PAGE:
Techno fixes for the environment or natural climate solutions and ‘nature-tech’?
It can be tempting in this tech-obsessed age to ascribe technology as the panacea to all our problems.
Pangolins for trees—how the world’s only scaled mammal does its bit for the climate
Have you heard of a pangolin? If not—then please read on. Sometimes known as scaly anteaters because of their appearance, they have long tongues and favourite snacks.
When does a water problem become a climate solution?
Where does climate meet water meet soil? If we look after one, we often look after another.
WRI launches interactive platform to support action on climate, SDGs
According to WRI’s new Climate Watch platform, climate commitments listed in countries’ NDCs are in line with 154 of the 169 targets of the 2030 Agenda for Sustainable Development.
Massive reforestation effort puts down roots in Brazilian Amazon
A new project seeks to kickstart a revival for the world’s largest rainforest by planting new trees – tens of millions of them. The project, announced in September in Brazil, aims to restore 73 million trees in the Brazilian Amazon by 2023.
Natural climate solutions on Twitter
Over the past 4 years, companies have been strengthening their commitments to reduce commodity drive #deforestation… https://t.co/fjIAWWLRc2
Ocean sensors can track progress on climate goals https://t.co/2XVghNSEP4
2018 is the International Year of the Reef (#IYOR2018). Let’s commit to making it a year of hope and resurgence for… https://t.co/RdjO0hHI4m
The N4C Mapper Tool
Explore the N4C Mapper
Learn more about Nature4Climate
In the next 10-15 years, natural climate solutions can provide more than a third of the emissions reductions needed to hold the Earth’s temperature rise to well below 2 degrees Celsius.
Nature 4 Climate uses strategic communications to raise the profile of nature as a climate solution.Find out more
Our solutions are tried and tested methods that enhance nature’s ability to store and suck in carbon dioxide.Learn more
Natural climate solutions are important not only for the climate but for the rural economy. In Australia, soil erosion has damaged about 70% of farmland, for example. If that soil is restored to full health, it can capture more carbon dioxide, and increase the amount of economically productive farmland. Similarly, forests are going to become hugely valuable as people become more aware of their vital role in absorbing carbon dioxide. That forests can, when well-managed, produce food and construction materials, and reduce flood risk also generates economic opportunities. This is why natural climate solutions are not about expensive government intervention against climate change. They are about jobs and investment opportunities in rural areas in every country on the planet.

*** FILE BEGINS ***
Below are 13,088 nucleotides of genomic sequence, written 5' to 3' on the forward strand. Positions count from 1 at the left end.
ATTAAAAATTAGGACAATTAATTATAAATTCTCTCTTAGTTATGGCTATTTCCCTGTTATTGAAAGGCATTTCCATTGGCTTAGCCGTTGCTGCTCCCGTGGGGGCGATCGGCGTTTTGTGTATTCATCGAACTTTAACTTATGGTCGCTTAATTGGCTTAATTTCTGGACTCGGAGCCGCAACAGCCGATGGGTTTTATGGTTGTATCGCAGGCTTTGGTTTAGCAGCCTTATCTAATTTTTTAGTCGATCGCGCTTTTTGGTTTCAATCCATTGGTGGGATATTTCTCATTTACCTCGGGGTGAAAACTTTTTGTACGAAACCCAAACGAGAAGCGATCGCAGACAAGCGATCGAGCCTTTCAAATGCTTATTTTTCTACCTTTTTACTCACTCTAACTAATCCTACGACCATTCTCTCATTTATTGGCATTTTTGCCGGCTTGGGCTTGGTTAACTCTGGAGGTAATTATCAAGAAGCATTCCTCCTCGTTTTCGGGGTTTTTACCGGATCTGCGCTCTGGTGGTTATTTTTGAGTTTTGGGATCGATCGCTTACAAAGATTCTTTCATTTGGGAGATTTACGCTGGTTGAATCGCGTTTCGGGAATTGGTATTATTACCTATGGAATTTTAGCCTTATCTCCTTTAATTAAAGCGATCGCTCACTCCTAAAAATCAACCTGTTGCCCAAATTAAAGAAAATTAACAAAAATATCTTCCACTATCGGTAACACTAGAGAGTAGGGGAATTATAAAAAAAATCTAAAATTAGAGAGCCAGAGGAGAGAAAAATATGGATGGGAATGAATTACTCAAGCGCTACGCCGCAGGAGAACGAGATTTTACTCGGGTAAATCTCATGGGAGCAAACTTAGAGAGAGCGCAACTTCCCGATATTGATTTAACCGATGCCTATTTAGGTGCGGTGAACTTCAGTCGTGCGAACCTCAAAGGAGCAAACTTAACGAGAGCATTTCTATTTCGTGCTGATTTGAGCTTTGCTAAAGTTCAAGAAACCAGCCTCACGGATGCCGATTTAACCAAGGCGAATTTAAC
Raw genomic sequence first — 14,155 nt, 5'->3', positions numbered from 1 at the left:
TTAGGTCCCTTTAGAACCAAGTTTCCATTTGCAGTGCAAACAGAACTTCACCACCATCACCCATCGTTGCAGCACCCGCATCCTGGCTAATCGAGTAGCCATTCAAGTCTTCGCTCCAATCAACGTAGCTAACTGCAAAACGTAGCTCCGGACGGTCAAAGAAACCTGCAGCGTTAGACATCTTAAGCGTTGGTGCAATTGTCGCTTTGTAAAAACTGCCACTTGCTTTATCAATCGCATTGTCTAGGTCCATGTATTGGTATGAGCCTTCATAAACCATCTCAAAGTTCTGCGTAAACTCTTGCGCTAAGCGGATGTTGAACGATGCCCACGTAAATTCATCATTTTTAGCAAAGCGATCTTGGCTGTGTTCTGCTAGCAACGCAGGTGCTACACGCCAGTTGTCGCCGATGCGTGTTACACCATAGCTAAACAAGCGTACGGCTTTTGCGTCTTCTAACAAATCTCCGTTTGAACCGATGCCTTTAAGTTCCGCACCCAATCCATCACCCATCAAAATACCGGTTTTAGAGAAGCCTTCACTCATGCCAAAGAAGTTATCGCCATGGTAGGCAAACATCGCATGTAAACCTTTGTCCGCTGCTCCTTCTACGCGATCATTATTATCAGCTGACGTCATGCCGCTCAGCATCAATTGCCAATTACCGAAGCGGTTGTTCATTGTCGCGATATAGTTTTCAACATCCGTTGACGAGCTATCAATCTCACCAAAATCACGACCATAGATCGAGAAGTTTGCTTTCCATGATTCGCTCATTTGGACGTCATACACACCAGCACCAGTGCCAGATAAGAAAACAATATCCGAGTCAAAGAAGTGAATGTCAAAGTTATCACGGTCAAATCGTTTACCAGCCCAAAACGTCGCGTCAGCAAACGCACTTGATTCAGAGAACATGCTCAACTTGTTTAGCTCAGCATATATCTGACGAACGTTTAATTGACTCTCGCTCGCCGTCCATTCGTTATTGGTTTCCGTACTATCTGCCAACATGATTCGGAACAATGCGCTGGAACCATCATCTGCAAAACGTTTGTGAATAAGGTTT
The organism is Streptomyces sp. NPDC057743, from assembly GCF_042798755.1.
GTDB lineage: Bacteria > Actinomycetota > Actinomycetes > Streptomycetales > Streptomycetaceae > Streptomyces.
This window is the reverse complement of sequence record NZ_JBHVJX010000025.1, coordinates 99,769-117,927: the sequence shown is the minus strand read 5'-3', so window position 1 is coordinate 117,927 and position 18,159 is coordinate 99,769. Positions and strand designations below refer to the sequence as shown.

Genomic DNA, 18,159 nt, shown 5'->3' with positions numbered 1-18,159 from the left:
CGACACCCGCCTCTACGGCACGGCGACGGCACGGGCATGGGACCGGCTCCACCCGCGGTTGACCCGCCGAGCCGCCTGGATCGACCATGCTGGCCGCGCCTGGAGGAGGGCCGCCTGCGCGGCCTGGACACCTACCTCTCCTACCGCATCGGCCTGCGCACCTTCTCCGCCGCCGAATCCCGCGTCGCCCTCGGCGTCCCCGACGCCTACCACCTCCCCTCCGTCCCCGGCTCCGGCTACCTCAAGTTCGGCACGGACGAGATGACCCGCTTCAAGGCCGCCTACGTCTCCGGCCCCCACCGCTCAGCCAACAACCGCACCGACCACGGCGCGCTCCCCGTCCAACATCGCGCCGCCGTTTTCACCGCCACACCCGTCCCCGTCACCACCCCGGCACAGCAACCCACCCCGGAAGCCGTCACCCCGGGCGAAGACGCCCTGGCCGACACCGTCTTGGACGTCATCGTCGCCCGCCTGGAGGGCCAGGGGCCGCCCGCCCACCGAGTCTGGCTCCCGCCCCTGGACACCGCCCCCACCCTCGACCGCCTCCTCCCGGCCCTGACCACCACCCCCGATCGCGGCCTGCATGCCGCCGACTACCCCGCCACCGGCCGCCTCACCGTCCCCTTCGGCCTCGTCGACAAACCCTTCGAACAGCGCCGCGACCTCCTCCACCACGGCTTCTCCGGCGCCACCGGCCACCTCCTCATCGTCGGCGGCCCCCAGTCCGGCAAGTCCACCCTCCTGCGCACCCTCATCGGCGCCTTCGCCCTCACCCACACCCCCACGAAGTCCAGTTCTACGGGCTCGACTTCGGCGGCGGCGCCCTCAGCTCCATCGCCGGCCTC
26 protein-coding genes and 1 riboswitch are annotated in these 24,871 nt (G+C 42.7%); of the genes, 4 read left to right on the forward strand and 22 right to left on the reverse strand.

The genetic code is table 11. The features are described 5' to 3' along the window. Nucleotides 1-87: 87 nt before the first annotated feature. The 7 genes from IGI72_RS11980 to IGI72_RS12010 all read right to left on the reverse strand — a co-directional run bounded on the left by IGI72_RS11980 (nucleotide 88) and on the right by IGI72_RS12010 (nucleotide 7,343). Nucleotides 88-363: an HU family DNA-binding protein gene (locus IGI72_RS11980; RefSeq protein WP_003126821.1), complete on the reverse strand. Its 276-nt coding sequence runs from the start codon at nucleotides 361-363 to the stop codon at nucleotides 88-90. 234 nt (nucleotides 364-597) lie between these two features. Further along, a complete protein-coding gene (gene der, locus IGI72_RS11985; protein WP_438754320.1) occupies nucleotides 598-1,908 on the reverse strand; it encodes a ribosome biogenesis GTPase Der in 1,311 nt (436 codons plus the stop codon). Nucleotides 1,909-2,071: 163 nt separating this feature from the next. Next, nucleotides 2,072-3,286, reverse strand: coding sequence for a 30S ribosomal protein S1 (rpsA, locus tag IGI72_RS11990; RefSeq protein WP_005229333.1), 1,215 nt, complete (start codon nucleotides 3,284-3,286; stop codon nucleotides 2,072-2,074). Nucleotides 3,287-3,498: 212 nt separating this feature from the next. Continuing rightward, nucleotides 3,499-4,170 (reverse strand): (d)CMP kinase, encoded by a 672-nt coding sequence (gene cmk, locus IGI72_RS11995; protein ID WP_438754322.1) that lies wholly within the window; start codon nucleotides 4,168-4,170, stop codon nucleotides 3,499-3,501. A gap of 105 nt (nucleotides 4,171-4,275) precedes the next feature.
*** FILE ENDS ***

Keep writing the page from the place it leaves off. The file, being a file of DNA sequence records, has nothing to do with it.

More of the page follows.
As developed countries put more emphasis on mitigation, developing countries try to adapt their agriculture to a changing world. This study underlines the importance of nature, and especially trees and soils, as support for carbon sequestration through the cycle of plants based on photosynthesis. Promoting carbon sequestration in soils, with adapted agricultural and forestry practices, could lead to win-win solutions on mitigation, adaptation and increase of food security. We know what to do, now it’s time to act!
More productive and sustainable use of agricultural lands, in Brazil and across the world, can contribute substantially to a decrease of global warming gases as well as increasing food supply for a growing population. Both emerging and developed countries aiming to consolidate themselves as global leaders must act based on this new reality.
For many years natural climate solutions have moved up the agenda. We have seen some good leadership from tropical countries on avoiding deforestation. And the private sector is making progress in removing deforestation from commodity supply chains. Unfortunately this is not enough, and global deforestation continues at alarming rates. The climate opportunities in land use go beyond tropical countries. Deforestation has occurred all over the world, and degraded lands can be restored to support rural development. New approaches to farming can also cut emissions from that sector. We have the knowledge, and can achieve great things if we work across the public and private sectors, together with civil society.
Land use is a key sector where we can both reduce emissions and absorb carbon from the atmosphere. We can massively increase action on land use – in tandem with increased action on energy, transport, finance, industry and infrastructure – to put emissions on their downward trajectory by 2020. Natural climate solutions are vital to ensuring we achieve our ultimate objective of full decarbonisation and can simultaneously boost jobs and protect communities in developed and developing countries.
Climate change threatens the production of food staples like corn, wheat, rice and soy by as much as a quarter – but a global population of nine billion by 2050 will need up to 50% more food. Fortunately, we have a huge opportunity to reshape our food and land use systems, putting them at the heart of delivering both the Paris Agreement on Climate Change and the Sustainable Development Goals.